With limited funding, there are limited treatment options. Mental health issues are categorised and, in my mum’s experience, treatment isn’t individualised. Let's not categorise, name and box mental health illnesses because every single person is so different. I feel we need funding for a system that helps people to heal and recover in their own way. This means not just looking at the symptoms and treating those, but identifying the causes in the environment they are in and the things they have experienced, and listening to what their family and friends have to say about their loved one’s behaviour. This is especially important; some mentally ill people are in denial or not aware that they need help, so they slip through the system. This is when it can get serious and bad things happen – and it seems to be because there is so little understanding of behaviour and an unwillingness to spend the time and money properly investigating the cause of the issue, and gathering evidence from loved ones to be able to make a proper diagnosis.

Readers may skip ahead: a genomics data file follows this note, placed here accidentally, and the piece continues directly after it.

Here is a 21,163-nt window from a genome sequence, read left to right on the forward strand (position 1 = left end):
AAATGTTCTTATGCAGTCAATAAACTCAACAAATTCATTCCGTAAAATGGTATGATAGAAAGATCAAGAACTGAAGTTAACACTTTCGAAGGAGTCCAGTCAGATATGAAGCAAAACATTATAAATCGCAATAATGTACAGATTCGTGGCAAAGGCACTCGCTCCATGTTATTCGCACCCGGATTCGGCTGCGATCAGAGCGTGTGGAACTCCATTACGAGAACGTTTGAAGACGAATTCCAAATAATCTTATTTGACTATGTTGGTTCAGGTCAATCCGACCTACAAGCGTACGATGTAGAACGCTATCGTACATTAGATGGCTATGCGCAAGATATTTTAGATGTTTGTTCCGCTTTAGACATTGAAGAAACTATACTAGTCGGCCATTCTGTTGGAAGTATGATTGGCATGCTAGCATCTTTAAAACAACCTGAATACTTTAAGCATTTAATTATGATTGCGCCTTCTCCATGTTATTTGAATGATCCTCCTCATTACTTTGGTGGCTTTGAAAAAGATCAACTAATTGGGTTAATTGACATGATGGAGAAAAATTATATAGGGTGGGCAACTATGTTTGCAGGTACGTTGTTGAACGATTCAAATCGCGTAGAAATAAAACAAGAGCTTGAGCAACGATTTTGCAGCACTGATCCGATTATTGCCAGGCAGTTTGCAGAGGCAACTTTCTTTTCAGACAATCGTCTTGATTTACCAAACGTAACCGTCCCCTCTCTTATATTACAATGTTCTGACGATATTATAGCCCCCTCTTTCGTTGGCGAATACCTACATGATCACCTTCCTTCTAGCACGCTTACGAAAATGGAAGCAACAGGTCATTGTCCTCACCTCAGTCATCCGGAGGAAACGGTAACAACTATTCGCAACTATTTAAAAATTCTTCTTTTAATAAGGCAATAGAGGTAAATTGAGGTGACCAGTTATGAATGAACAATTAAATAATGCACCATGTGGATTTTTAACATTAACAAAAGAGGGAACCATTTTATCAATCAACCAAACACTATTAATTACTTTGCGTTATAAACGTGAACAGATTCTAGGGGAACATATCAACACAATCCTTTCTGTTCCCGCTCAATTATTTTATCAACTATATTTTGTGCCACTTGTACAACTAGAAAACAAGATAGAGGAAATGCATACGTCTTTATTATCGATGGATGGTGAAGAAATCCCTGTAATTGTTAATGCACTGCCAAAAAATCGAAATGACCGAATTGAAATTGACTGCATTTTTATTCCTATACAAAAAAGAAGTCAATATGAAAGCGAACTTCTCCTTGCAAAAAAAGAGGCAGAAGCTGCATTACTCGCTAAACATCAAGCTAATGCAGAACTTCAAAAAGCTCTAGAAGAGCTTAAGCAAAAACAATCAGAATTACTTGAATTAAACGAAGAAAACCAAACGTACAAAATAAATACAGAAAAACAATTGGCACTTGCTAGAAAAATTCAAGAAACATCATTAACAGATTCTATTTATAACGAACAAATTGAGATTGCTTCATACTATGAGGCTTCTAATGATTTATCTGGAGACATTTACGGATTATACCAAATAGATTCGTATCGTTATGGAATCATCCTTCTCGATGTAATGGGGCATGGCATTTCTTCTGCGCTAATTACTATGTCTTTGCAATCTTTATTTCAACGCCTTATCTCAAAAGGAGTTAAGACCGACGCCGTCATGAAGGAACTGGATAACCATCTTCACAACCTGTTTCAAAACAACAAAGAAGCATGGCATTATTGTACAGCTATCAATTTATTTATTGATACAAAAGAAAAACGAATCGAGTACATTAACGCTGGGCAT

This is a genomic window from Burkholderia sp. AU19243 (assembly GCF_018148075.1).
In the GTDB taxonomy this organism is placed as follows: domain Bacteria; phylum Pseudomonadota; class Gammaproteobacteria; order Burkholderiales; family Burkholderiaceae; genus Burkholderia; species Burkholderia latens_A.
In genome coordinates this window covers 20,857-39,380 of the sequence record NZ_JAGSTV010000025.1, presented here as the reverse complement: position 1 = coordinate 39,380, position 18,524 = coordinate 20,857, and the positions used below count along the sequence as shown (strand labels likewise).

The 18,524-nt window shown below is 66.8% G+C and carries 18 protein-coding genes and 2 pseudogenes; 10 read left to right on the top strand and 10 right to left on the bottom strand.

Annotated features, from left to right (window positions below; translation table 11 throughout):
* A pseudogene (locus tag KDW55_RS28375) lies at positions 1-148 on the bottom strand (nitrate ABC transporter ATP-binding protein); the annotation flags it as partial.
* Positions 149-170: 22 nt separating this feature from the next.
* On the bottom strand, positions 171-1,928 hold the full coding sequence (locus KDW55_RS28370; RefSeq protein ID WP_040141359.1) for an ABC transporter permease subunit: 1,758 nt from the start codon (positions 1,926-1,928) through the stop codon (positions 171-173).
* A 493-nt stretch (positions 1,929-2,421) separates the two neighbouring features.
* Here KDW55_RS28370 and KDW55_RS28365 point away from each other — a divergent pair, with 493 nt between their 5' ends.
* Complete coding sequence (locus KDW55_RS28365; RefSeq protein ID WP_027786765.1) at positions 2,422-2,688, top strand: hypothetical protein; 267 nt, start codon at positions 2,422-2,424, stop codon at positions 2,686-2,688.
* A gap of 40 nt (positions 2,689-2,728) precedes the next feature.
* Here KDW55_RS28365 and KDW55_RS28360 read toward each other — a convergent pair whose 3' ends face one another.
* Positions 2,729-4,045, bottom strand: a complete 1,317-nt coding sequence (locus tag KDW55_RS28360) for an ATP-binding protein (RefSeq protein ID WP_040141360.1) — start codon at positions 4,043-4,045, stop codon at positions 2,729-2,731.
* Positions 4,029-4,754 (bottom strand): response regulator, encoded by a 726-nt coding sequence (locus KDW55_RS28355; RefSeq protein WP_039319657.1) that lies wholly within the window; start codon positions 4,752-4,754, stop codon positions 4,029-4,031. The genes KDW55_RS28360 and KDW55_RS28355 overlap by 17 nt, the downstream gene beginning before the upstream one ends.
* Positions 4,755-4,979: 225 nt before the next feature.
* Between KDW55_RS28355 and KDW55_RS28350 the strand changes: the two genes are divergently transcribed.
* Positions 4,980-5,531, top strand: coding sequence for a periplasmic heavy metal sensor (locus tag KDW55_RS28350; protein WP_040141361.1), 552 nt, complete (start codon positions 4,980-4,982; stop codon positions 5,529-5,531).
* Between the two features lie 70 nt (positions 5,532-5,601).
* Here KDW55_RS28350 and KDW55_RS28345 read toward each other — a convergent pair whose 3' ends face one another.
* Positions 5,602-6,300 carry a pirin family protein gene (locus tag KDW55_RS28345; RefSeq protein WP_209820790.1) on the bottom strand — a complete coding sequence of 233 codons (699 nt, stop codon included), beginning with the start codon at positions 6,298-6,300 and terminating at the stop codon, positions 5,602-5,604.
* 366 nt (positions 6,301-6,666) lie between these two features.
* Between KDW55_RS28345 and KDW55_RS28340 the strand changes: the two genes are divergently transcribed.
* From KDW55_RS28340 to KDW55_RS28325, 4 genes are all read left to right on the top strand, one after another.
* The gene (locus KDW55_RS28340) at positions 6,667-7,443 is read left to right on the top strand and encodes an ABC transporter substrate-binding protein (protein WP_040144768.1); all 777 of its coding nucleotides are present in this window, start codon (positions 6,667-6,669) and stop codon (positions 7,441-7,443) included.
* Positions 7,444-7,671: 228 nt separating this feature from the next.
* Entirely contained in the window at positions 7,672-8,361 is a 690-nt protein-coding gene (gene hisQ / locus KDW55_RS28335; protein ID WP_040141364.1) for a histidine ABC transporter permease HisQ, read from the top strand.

There’s also so much in our lives that negatively impacts mental health; from fast-paced city lifestyles that leave us with little time for ourselves, to the bombardment of unreal and unachievable expectations from social media platforms, what we eat and the list goes on. 

  • I believe that if we had something in place where people in need could go to stay, that is in nature with affordable food and funded live in Help 24/7, where a full essment is carried out for  individuals needs, weither it be just a rest bite or more. We could really achieve a higher rate of people living a healthy life in all areas. And I do think this could also work for physically disabled  people too! In the future